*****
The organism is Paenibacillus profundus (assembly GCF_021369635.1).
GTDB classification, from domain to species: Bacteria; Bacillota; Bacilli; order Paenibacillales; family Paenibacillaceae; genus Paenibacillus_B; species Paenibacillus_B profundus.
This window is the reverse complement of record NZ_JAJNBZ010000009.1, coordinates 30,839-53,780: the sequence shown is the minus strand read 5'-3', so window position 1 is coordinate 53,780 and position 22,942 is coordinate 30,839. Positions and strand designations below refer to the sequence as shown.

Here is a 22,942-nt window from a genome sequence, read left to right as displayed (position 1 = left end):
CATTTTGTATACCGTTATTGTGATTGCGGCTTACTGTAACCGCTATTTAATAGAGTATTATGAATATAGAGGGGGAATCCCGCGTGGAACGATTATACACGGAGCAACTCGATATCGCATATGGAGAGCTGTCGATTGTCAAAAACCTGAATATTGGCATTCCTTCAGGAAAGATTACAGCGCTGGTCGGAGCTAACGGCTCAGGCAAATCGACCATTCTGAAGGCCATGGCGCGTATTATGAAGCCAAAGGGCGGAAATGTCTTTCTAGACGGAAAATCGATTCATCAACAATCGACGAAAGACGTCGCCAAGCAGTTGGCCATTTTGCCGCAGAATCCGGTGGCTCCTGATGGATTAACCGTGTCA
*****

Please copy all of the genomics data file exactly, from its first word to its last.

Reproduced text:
The organism is Paenibacillus profundus (assembly GCF_021369635.1).
GTDB classification, from domain to species: Bacteria; Bacillota; Bacilli; order Paenibacillales; family Paenibacillaceae; genus Paenibacillus_B; species Paenibacillus_B profundus.
This window is the reverse complement of record NZ_JAJNBZ010000009.1, coordinates 30,839-53,780: the sequence shown is the minus strand read 5'-3', so window position 1 is coordinate 53,780 and position 22,942 is coordinate 30,839. Positions and strand designations below refer to the sequence as shown.

Here is a 22,942-nt window from a genome sequence, read left to right as displayed (position 1 = left end):
CATTTTGTATACCGTTATTGTGATTGCGGCTTACTGTAACCGCTATTTAATAGAGTATTATGAATATAGAGGGGGAATCCCGCGTGGAACGATTATACACGGAGCAACTCGATATCGCATATGGAGAGCTGTCGATTGTCAAAAACCTGAATATTGGCATTCCTTCAGGAAAGATTACAGCGCTGGTCGGAGCTAACGGCTCAGGCAAATCGACCATTCTGAAGGCCATGGCGCGTATTATGAAGCCAAAGGGCGGAAATGTCTTTCTAGACGGAAAATCGATTCATCAACAATCGACGAAAGACGTCGCCAAGCAGTTGGCCATTTTGCCGCAGAATCCGGTGGCTCCTGATGGATTAACCGTGTCA